Hokkaido is the most northern and biggest prefecture in Japan. This place is well-known for its beautiful nature, however, there are serious environmental, social and economic problems caused by the excessive increase of native deer: the Ezo Deer. The height of Ezo deer is 140-180 cm (the big ones exceed 2m!), and the weight of the heaviest one is over 170kg. So, they are not only harmful as pests which eat agricultural products, but also dangerous as causes of car accidents. I lived in Hokkaido when I was at a Japanese university. So I heard about lots of people bumping into Ezo deer, and sometimes the people died by the car accident. In addition, these deer damage the ecosystem by eating particular types of plants.
The Ezo deer have become an issue because of the absence of predators. Actually Japanese native wolves called Ezo wolves existed as predators on Hokkaido about 100 years ago, yet they became extinct due to diseases and hunting. However, lately the Japan Wolf Association is suggesting a plan to reintroduce a similar predator. They intend to reintroduce European wolves which are genetically close to the extinct Ezo wolf. But local government and farmers object to this plan, because there is a high possibility that the introduced European wolves will start to hunt livestock, and also control of the wolves will require expensive running costs. Therefore, this plan has not yet been realized.
However, there is a precedent where wolves have been reintroduced to control a feral animal. In the Yellowstone National Park in the US, there was damage to native vegetation caused by excessive increases in the number of elk. The cause of this increase was the extinction of a predator: the grey wolf. Thus, the Federal government decided to reintroduce this species. As a consequence, the resilience of the biodiversity in the national park has been reported. In addition to the recovery of vegetation, the number of beavers and red foxes have also recovered, since the grey wolves reduce the number of coyotes which compete with red fox and hunt beavers and do not hunt elk. This plan seems to have succeeded easily, but there was a long preparation period (around 30 years) and some conflict about the reintroduction of wolves. The first idea of the reintroduction of wolves was submitted to the Congress in 1966, yet farmers who worried that wolves would attack livestock strongly opposed the plan. The Federal government kept negotiating with farmers while gathering the opinion about the reintroduction plan from general public. Moreover, continuous evaluations of environment were conducted during this 30 years period of negotiation. In 1987, the government established a fund for farmers to compensate for the loss of livestock, then in 1996, the plan finally was approved by Congress.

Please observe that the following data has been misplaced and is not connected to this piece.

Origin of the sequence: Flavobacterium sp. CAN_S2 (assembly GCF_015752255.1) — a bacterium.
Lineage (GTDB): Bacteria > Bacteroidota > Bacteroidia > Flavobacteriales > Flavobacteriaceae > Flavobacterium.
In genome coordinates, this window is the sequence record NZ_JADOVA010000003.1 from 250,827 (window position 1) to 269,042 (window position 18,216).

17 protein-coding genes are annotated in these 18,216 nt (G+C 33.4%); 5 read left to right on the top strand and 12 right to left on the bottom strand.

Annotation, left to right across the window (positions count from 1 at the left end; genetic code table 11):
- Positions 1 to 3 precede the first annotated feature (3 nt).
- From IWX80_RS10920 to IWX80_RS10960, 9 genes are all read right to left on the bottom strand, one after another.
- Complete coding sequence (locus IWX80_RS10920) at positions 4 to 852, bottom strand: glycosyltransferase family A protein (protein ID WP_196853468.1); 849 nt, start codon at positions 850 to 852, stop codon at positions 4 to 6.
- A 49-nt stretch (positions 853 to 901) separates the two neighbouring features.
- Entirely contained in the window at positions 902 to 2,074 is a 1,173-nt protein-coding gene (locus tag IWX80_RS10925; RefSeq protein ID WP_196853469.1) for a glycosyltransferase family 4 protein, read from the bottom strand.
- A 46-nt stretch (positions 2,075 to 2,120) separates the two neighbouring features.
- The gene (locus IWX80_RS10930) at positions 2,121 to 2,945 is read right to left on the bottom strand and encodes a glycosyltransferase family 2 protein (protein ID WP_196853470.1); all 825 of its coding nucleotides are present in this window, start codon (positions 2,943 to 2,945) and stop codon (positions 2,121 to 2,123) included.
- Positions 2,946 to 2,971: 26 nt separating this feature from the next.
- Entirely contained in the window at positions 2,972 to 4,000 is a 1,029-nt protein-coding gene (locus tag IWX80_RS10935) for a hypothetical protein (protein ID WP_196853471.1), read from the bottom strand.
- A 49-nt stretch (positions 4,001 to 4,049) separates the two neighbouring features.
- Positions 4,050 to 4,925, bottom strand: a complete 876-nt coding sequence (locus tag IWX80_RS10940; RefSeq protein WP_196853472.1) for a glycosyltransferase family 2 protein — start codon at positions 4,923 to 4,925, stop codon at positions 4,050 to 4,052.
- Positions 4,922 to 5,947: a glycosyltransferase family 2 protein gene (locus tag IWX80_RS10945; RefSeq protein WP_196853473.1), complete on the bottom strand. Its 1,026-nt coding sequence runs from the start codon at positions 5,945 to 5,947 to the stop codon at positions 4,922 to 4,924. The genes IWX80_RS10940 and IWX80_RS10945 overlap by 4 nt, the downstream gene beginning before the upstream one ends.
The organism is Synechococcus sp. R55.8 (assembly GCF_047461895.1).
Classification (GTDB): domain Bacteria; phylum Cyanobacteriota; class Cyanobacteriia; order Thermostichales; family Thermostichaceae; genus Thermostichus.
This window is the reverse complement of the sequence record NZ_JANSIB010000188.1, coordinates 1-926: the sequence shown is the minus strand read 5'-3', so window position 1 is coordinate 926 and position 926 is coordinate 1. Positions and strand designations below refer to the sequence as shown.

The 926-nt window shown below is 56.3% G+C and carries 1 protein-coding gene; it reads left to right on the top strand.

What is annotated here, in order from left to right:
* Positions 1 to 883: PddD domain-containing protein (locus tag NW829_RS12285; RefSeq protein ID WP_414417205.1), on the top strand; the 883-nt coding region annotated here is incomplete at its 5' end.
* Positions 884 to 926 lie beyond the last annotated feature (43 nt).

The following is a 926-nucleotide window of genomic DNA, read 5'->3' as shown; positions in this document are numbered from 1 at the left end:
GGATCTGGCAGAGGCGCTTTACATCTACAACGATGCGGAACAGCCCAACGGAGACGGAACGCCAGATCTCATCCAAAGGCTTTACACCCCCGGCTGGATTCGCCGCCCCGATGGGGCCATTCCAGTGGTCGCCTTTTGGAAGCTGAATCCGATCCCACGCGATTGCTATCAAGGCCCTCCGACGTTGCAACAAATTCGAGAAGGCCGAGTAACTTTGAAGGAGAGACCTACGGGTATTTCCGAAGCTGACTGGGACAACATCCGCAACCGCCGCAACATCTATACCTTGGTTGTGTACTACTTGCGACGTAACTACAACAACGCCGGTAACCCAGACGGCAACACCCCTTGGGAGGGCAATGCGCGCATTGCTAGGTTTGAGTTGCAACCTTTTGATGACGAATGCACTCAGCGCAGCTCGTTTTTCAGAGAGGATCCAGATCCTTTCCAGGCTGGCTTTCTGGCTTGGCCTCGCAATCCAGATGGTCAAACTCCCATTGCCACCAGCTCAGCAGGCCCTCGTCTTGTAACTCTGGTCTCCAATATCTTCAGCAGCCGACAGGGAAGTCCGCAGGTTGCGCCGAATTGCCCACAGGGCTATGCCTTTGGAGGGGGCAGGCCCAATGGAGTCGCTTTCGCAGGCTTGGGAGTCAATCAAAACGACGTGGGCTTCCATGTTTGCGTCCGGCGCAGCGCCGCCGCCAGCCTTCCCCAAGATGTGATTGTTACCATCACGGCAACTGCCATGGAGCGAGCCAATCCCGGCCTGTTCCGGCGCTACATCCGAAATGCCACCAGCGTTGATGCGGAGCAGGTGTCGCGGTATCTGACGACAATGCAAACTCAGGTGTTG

However, whereas the plan was successful in recovering biodiversity in the national park, some incidents of wolves killing livestock, and more alarmingly , killing human have recently been reported.
Situations of Japan and US are different, because in Japan, the reintroduction planned for the entire Hokkaido prefecture while in the US, the reintroduction was limited to Yellow Stone National Park. However, Hokkaido also has some national parks and the reintroduction could be limited to those areas.
Do you think wolves should be reintroduced?
Thanks for reading!!
Yamato Miyamura (u5035249)
Knight, J., 1998. Wolves in Japan? an examination of the reintroduction proposal, Japan Forum, 10 (1): 47-65.
Fritts, S. H., Bangs, E. E., Fontaine, J. A., Johnson, M. R., Phillips, M. K., Koch, E. D., and Gunson, J. R., 1997. Planning and implementing a reintroduction of wolves to Yellowstone National Park and central Idaho, Restoration Ecology, 5(1), 7-27.
“Defenders of Wildlife”. A Yellowstone Chronology, Accessed from: http://web.archive.org/web/20060602062712/http://www.defenders.org/wildlife/wolf/ynpchro.html (Accessed 30 May 2013)